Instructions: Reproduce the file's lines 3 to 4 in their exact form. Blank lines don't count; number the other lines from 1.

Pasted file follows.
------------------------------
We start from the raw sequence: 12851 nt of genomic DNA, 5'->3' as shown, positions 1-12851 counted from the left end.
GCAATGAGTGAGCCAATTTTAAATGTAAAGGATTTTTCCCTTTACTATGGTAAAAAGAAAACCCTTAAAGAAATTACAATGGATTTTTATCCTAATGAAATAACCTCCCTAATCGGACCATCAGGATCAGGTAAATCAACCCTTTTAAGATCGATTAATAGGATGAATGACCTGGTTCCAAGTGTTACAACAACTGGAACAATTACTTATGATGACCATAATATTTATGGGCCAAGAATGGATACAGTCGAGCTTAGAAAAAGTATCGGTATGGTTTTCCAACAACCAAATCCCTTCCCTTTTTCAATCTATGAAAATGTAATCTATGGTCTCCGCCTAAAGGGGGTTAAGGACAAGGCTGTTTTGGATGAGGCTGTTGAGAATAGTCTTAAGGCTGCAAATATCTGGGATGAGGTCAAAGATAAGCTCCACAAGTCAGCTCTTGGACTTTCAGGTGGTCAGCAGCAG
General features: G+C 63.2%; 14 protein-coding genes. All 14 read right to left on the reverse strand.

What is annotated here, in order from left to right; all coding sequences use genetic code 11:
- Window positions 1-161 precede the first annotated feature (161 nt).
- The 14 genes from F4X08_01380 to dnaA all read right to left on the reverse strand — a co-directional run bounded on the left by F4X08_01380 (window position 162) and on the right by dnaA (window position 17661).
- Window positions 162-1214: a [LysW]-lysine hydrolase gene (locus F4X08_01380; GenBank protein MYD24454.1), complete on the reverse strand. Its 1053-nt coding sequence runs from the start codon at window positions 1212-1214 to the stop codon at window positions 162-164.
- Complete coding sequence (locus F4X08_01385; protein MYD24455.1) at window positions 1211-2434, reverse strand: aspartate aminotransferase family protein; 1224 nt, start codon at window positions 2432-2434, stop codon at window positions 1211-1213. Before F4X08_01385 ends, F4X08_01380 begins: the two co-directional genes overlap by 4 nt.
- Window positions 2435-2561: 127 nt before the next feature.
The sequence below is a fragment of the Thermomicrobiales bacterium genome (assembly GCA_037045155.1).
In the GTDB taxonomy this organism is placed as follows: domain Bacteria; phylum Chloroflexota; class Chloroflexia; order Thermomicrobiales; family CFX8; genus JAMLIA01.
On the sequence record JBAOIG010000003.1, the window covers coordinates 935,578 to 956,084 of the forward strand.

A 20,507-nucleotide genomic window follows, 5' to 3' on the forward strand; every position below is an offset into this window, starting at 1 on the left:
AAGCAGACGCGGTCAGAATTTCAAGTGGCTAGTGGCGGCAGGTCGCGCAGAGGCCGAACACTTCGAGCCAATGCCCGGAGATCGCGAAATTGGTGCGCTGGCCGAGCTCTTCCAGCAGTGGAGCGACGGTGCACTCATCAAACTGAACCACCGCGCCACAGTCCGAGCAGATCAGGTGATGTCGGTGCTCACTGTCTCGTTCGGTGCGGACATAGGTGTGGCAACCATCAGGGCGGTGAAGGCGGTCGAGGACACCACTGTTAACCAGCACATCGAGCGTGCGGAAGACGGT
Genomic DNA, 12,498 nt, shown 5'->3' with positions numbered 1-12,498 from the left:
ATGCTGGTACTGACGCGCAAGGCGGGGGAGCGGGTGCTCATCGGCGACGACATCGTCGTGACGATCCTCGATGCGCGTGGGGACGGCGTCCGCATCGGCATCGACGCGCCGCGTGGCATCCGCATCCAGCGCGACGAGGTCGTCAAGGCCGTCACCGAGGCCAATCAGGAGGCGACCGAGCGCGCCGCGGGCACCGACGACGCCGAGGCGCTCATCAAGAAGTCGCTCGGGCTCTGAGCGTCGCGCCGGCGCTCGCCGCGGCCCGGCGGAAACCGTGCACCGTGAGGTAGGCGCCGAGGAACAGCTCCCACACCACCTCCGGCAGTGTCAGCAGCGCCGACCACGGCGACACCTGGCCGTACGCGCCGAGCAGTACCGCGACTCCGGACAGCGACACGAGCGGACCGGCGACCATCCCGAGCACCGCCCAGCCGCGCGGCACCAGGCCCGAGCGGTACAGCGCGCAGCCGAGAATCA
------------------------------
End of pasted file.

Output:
General features: G+C 63.2%; 14 protein-coding genes. All 14 read right to left on the reverse strand.

What is annotated here, in order from left to right; all coding sequences use genetic code 11: